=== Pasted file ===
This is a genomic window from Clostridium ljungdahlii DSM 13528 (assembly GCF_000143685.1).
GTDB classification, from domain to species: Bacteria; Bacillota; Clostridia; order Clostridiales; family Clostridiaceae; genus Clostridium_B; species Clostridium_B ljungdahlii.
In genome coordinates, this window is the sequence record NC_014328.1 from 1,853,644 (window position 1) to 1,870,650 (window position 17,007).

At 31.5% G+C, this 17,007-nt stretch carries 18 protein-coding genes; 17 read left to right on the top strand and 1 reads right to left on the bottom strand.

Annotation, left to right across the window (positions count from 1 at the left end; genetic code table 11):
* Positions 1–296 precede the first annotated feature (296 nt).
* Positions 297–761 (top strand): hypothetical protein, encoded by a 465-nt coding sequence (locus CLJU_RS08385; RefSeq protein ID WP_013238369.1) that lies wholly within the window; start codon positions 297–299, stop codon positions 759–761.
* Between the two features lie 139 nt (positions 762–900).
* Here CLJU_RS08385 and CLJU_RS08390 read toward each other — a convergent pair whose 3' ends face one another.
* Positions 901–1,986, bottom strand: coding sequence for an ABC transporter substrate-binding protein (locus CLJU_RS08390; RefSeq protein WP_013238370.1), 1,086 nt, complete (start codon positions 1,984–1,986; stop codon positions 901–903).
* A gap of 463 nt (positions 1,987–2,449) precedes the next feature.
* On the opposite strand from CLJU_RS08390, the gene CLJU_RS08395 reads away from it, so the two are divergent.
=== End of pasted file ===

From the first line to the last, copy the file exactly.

This is a genomic window from Clostridium ljungdahlii DSM 13528 (assembly GCF_000143685.1).
GTDB classification, from domain to species: Bacteria; Bacillota; Clostridia; order Clostridiales; family Clostridiaceae; genus Clostridium_B; species Clostridium_B ljungdahlii.
In genome coordinates, this window is the sequence record NC_014328.1 from 1,853,644 (window position 1) to 1,870,650 (window position 17,007).

At 31.5% G+C, this 17,007-nt stretch carries 18 protein-coding genes; 17 read left to right on the top strand and 1 reads right to left on the bottom strand.

Annotation, left to right across the window (positions count from 1 at the left end; genetic code table 11):
* Positions 1–296 precede the first annotated feature (296 nt).
* Positions 297–761 (top strand): hypothetical protein, encoded by a 465-nt coding sequence (locus CLJU_RS08385; RefSeq protein ID WP_013238369.1) that lies wholly within the window; start codon positions 297–299, stop codon positions 759–761.
* Between the two features lie 139 nt (positions 762–900).
* Here CLJU_RS08385 and CLJU_RS08390 read toward each other — a convergent pair whose 3' ends face one another.
* Positions 901–1,986, bottom strand: coding sequence for an ABC transporter substrate-binding protein (locus CLJU_RS08390; RefSeq protein WP_013238370.1), 1,086 nt, complete (start codon positions 1,984–1,986; stop codon positions 901–903).
* A gap of 463 nt (positions 1,987–2,449) precedes the next feature.
* On the opposite strand from CLJU_RS08390, the gene CLJU_RS08395 reads away from it, so the two are divergent.